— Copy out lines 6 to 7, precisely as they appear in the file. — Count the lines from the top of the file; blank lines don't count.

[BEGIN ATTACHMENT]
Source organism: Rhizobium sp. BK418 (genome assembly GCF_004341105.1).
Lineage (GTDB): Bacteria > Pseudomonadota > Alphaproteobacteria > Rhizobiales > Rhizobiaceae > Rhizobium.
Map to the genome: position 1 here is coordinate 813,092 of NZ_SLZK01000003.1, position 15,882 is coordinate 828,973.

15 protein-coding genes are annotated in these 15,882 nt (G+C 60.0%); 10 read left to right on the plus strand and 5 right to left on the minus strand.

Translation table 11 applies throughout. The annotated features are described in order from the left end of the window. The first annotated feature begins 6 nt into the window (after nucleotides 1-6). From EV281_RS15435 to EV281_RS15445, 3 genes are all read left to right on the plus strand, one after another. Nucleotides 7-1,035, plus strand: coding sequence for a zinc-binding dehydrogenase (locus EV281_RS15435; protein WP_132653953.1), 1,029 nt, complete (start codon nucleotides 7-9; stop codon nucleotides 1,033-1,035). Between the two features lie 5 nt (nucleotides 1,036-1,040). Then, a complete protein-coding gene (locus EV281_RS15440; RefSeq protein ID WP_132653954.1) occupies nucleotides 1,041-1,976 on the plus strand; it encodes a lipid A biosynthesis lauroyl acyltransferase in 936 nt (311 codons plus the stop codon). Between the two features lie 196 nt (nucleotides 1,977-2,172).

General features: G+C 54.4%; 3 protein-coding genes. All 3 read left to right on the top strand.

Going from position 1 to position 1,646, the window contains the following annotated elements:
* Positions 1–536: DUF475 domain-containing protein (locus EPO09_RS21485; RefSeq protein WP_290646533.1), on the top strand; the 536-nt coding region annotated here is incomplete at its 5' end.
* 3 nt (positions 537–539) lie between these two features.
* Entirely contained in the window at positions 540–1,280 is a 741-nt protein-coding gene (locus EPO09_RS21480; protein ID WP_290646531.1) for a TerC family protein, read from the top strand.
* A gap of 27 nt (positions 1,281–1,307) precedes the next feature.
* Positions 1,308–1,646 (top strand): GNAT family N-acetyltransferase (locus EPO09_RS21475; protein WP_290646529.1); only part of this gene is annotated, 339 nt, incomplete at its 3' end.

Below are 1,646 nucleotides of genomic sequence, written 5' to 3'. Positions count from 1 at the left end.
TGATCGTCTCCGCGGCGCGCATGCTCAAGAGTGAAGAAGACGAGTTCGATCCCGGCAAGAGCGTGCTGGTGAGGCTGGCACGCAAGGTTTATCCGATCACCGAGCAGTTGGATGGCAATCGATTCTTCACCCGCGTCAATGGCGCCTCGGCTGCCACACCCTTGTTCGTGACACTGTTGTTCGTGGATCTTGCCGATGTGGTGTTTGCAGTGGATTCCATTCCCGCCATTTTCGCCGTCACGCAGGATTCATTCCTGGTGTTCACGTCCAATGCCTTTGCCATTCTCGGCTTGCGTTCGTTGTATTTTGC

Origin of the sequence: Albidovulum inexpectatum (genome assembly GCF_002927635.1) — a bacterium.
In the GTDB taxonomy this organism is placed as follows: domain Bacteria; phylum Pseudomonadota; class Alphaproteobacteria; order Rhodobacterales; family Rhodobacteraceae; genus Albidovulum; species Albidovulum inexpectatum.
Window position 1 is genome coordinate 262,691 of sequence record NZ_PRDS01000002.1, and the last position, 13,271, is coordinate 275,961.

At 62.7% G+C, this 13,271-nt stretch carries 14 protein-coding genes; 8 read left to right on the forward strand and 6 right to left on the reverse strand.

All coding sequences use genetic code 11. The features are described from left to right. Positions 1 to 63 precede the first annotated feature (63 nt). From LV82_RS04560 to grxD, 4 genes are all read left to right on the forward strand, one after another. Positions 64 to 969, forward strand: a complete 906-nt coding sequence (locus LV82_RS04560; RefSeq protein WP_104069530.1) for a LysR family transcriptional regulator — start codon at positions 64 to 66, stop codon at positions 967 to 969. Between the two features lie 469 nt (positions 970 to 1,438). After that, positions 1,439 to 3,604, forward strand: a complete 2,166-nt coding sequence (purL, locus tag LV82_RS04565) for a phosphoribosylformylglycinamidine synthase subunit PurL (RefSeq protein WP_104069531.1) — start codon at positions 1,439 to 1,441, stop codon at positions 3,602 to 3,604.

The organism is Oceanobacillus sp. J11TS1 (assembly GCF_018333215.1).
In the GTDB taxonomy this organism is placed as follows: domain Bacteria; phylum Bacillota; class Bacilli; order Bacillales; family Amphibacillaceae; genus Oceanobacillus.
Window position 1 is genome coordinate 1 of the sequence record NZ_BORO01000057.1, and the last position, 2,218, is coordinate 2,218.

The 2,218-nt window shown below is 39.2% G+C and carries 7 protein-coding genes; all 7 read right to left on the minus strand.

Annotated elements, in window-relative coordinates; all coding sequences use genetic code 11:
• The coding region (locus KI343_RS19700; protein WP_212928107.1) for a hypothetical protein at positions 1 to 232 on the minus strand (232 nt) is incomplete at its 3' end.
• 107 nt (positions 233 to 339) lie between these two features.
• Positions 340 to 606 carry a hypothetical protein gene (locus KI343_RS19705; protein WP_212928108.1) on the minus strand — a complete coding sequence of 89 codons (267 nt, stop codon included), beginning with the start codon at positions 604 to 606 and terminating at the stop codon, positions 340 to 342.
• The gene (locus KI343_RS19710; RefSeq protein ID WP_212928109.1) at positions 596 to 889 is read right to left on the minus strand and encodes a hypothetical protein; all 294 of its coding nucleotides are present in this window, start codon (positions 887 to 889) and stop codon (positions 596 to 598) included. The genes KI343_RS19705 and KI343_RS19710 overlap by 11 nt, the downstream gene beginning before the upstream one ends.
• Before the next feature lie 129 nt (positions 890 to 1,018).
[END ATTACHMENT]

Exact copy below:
General features: G+C 54.4%; 3 protein-coding genes. All 3 read left to right on the top strand.

Going from position 1 to position 1,646, the window contains the following annotated elements: